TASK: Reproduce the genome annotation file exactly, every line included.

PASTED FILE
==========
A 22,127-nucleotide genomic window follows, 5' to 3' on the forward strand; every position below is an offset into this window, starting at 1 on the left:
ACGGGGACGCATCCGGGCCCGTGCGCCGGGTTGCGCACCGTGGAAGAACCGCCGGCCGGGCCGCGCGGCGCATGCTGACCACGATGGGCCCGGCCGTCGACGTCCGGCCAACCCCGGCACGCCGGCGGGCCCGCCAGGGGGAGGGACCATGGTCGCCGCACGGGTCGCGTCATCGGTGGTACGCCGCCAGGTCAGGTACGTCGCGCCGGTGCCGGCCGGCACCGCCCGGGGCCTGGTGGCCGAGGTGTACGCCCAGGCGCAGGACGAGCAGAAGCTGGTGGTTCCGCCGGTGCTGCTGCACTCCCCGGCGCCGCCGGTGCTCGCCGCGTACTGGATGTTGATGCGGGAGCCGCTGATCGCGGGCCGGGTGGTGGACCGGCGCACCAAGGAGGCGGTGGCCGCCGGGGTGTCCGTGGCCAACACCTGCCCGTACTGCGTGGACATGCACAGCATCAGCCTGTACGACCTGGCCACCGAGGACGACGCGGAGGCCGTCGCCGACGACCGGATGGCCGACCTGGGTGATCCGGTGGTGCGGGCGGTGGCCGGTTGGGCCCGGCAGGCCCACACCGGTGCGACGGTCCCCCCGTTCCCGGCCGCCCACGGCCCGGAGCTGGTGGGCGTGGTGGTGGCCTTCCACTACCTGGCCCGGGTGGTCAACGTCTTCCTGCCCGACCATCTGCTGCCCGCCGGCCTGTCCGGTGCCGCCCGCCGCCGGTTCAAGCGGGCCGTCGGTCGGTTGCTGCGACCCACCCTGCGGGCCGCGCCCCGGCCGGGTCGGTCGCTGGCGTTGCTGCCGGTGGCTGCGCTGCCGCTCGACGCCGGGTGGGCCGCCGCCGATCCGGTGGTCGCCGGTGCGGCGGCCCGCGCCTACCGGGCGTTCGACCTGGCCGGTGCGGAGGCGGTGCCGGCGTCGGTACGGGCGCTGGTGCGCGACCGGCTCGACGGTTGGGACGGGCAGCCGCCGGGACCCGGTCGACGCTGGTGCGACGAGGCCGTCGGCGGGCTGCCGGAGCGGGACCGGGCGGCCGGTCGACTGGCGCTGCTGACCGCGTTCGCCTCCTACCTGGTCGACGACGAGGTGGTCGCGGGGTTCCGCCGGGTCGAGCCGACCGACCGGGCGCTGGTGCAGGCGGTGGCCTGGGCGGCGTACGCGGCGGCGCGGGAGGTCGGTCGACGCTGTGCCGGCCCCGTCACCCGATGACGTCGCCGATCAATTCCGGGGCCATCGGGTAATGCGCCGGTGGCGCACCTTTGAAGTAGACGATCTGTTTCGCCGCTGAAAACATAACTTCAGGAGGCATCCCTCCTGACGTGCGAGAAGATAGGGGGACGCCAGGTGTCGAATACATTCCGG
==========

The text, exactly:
A 22,127-nucleotide genomic window follows, 5' to 3' on the forward strand; every position below is an offset into this window, starting at 1 on the left:
ACGGGGACGCATCCGGGCCCGTGCGCCGGGTTGCGCACCGTGGAAGAACCGCCGGCCGGGCCGCGCGGCGCATGCTGACCACGATGGGCCCGGCCGTCGACGTCCGGCCAACCCCGGCACGCCGGCGGGCCCGCCAGGGGGAGGGACCATGGTCGCCGCACGGGTCGCGTCATCGGTGGTACGCCGCCAGGTCAGGTACGTCGCGCCGGTGCCGGCCGGCACCGCCCGGGGCCTGGTGGCCGAGGTGTACGCCCAGGCGCAGGACGAGCAGAAGCTGGTGGTTCCGCCGGTGCTGCTGCACTCCCCGGCGCCGCCGGTGCTCGCCGCGTACTGGATGTTGATGCGGGAGCCGCTGATCGCGGGCCGGGTGGTGGACCGGCGCACCAAGGAGGCGGTGGCCGCCGGGGTGTCCGTGGCCAACACCTGCCCGTACTGCGTGGACATGCACAGCATCAGCCTGTACGACCTGGCCACCGAGGACGACGCGGAGGCCGTCGCCGACGACCGGATGGCCGACCTGGGTGATCCGGTGGTGCGGGCGGTGGCCGGTTGGGCCCGGCAGGCCCACACCGGTGCGACGGTCCCCCCGTTCCCGGCCGCCCACGGCCCGGAGCTGGTGGGCGTGGTGGTGGCCTTCCACTACCTGGCCCGGGTGGTCAACGTCTTCCTGCCCGACCATCTGCTGCCCGCCGGCCTGTCCGGTGCCGCCCGCCGCCGGTTCAAGCGGGCCGTCGGTCGGTTGCTGCGACCCACCCTGCGGGCCGCGCCCCGGCCGGGTCGGTCGCTGGCGTTGCTGCCGGTGGCTGCGCTGCCGCTCGACGCCGGGTGGGCCGCCGCCGATCCGGTGGTCGCCGGTGCGGCGGCCCGCGCCTACCGGGCGTTCGACCTGGCCGGTGCGGAGGCGGTGCCGGCGTCGGTACGGGCGCTGGTGCGCGACCGGCTCGACGGTTGGGACGGGCAGCCGCCGGGACCCGGTCGACGCTGGTGCGACGAGGCCGTCGGCGGGCTGCCGGAGCGGGACCGGGCGGCCGGTCGACTGGCGCTGCTGACCGCGTTCGCCTCCTACCTGGTCGACGACGAGGTGGTCGCGGGGTTCCGCCGGGTCGAGCCGACCGACCGGGCGCTGGTGCAGGCGGTGGCCTGGGCGGCGTACGCGGCGGCGCGGGAGGTCGGTCGACGCTGTGCCGGCCCCGTCACCCGATGACGTCGCCGATCAATTCCGGGGCCATCGGGTAATGCGCCGGTGGCGCACCTTTGAAGTAGACGATCTGTTTCGCCGCTGAAAACATAACTTCAGGAGGCATCCCTCCTGACGTGCGAGAAGATAGGGGGACGCCAGGTGTCGAATACATTCCGG